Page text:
Broncos – Ben Hunt: The Brisbane halfback is arguably the most improved player in the competition. He is the only recognised half in the team and has carried the workload of two playmakers, given the Broncos have had fullbacks playing in the No.6 jersey all year. He might have flown under the radar to start the year, but he will have no such luxury if the Broncos reach the finals. If Brisbane want to send off Anthony Griffin on a positive note, Hunt has to fire.
Cowboys – Jason Taumalolo: If this kid can play to his potential, the Cowboys instantly go from contenders to heavyweights. Unfortunately, we have only seen bits and pieces of his best. The Cowboys will no doubt make a run, but if they are to buck a recent trend and avoid potential finals conspiracies, Taumalolo has to fire. He can break a tackle and get his team on the front foot, which would be a nightmare for opposition teams if Johnathan Thurston is presented with open space.
Warriors – Shaun Johnson: On his day, there are very few players better to watch, but the opposite could be said about his bad days. If he can avoid those bad days, the Warriors will be a genuine premiership threat. Johnson carried the Warriors to the grand final in 2011 in his rookie season and can do it again. Now that he has Sam Tomkins as an ally, anything is possible from the Warriors. He has the brilliance but Johnson needs to play with the brain to compete with the front runners.
Tigers – Mitchell Moses: What an incredible showing from Moses against the Bulldogs last Sunday afternoon. That performance alone is enough to suggest that this kid is a superstar in the making, but does he have the goods to lead an understrength Tigers outfit to the finals? If he can strike up a combination with Luke Brooks and Robbie Farah, Moses could prove a nightmare for opposition teams. If he can handle the knocks coming his way, anything is possible.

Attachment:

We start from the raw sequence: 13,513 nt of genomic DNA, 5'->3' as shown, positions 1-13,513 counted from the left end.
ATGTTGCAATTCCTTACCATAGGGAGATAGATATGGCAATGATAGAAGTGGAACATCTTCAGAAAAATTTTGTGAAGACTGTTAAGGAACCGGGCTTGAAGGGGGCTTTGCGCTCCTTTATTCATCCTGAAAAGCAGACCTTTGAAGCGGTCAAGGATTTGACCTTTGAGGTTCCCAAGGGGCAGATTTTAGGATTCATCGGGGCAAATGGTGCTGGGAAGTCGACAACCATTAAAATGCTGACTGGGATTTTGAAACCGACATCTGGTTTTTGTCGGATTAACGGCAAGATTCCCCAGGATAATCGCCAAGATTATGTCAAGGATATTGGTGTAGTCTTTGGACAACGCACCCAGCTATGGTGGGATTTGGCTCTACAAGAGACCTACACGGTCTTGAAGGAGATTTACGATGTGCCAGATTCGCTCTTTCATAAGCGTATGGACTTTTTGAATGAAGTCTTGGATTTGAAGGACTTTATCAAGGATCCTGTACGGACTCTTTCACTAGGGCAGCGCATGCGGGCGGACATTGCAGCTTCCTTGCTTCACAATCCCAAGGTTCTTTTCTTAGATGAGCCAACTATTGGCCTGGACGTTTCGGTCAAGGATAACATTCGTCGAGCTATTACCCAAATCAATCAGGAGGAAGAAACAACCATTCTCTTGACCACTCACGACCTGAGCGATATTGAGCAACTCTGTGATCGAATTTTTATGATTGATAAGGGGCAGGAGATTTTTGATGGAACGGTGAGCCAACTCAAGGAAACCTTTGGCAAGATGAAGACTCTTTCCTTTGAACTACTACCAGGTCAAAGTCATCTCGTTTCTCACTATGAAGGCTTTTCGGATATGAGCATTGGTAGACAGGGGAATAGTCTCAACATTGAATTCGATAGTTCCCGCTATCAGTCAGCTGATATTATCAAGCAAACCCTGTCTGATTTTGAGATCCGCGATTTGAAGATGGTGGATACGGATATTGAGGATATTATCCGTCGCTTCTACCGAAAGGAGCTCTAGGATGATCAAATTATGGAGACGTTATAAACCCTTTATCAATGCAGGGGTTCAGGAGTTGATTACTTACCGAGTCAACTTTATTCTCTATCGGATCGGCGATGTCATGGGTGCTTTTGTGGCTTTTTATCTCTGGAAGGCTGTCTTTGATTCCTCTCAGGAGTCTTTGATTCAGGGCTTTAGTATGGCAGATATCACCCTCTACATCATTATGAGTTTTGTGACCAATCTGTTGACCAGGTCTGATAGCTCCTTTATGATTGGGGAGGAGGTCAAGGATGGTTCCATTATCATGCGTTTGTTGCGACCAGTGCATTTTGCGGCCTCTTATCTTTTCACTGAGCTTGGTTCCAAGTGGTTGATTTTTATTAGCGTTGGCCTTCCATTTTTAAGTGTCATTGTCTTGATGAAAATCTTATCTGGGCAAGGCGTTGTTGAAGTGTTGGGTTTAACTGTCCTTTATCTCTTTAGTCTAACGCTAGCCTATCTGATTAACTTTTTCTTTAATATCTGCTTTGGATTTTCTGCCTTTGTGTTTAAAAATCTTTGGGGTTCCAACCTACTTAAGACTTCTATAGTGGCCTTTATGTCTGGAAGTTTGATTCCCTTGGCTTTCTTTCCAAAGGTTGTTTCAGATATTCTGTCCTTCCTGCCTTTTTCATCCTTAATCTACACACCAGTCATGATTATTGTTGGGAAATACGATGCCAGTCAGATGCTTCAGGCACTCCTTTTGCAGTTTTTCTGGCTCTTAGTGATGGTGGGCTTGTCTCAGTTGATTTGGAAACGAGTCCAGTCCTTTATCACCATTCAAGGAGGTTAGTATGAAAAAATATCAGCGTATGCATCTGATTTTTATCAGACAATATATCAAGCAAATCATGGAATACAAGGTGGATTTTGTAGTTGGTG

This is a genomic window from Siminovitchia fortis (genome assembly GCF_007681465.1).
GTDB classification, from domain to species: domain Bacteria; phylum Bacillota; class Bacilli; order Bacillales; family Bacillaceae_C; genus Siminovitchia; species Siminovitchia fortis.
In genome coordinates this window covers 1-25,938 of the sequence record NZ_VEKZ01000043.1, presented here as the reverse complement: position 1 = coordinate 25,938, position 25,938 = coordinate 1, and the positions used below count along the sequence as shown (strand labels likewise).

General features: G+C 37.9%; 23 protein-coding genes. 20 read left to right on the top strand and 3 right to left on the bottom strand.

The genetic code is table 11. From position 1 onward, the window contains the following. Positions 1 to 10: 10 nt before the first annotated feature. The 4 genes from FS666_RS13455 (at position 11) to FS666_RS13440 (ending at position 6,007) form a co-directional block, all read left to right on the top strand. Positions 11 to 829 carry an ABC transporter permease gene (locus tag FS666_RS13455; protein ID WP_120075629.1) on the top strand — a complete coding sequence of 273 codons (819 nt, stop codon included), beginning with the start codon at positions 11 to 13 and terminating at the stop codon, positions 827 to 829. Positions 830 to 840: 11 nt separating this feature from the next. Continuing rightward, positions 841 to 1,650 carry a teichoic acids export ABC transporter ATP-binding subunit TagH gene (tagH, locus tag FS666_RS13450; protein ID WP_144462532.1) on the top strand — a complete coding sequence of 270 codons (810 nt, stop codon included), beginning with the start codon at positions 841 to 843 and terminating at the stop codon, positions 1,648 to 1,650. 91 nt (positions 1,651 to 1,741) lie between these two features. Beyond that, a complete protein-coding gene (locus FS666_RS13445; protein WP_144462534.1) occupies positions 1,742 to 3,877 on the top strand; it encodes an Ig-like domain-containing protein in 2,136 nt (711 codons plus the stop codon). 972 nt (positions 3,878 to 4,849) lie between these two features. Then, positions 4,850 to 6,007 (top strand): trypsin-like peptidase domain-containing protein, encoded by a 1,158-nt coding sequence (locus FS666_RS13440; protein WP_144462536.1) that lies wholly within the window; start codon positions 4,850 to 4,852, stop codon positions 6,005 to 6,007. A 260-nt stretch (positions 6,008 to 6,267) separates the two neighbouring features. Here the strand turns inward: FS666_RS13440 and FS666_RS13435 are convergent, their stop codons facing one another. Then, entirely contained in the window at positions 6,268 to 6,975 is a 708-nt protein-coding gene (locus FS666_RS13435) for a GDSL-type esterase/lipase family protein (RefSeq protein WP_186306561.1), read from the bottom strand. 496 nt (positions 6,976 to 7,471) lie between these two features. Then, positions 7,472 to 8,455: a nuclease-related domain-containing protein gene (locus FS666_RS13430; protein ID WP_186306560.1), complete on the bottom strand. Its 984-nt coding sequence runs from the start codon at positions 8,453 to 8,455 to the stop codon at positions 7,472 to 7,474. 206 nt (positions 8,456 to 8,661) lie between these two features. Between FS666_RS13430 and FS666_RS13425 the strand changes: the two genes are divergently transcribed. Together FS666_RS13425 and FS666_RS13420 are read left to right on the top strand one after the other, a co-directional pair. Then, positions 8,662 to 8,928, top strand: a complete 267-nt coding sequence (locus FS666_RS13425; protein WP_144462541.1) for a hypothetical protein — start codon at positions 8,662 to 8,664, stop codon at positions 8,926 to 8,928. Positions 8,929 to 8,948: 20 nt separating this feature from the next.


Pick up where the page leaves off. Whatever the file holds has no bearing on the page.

Dragons – Josh Dugan: Paul McGregor might have to bite the bullet and move Josh Dugan back to fullback to keep his side’s finals hopes alive. Regardless of where Dugan plays, he is the man most capable of producing brilliance in the Dragons outfit. He is strong, fast and elusive, which is why Benji Marshall and Gareth Widdop must deliver him quality ball. The Dragons must take risks and play freestyle football to make a charge to the finals, which plays into Dugan’s hands.
Eels – Chris Sandow: While Parramatta have to rely heavily on Jarryd Hayne to produce another end-of-season miracle to make the finals, Sandow has to play a huge part in that. He is on big money and has to live with even bigger expectations from a success-starved group of supporters. There are some dark clouds around his long-term future, but if he can lead the Eels to the finals, he might finally get the seal of approval from the Eels faithful.
Titans – Albert Kelly: Having lost five-eighth Aidan Sezer to a season-ending injury, the Titans needed Kelly to fire. But since then they have dropped out of the top eight and Kelly has hardly been sighted. A knee injury has restricted his contribution, but if he can make a quick recovery, he possesses the Midas touch that could kick-start a Titans push to the finals. Without a fit Kelly, the Titans are a shadow of the football team they were at the start of the year.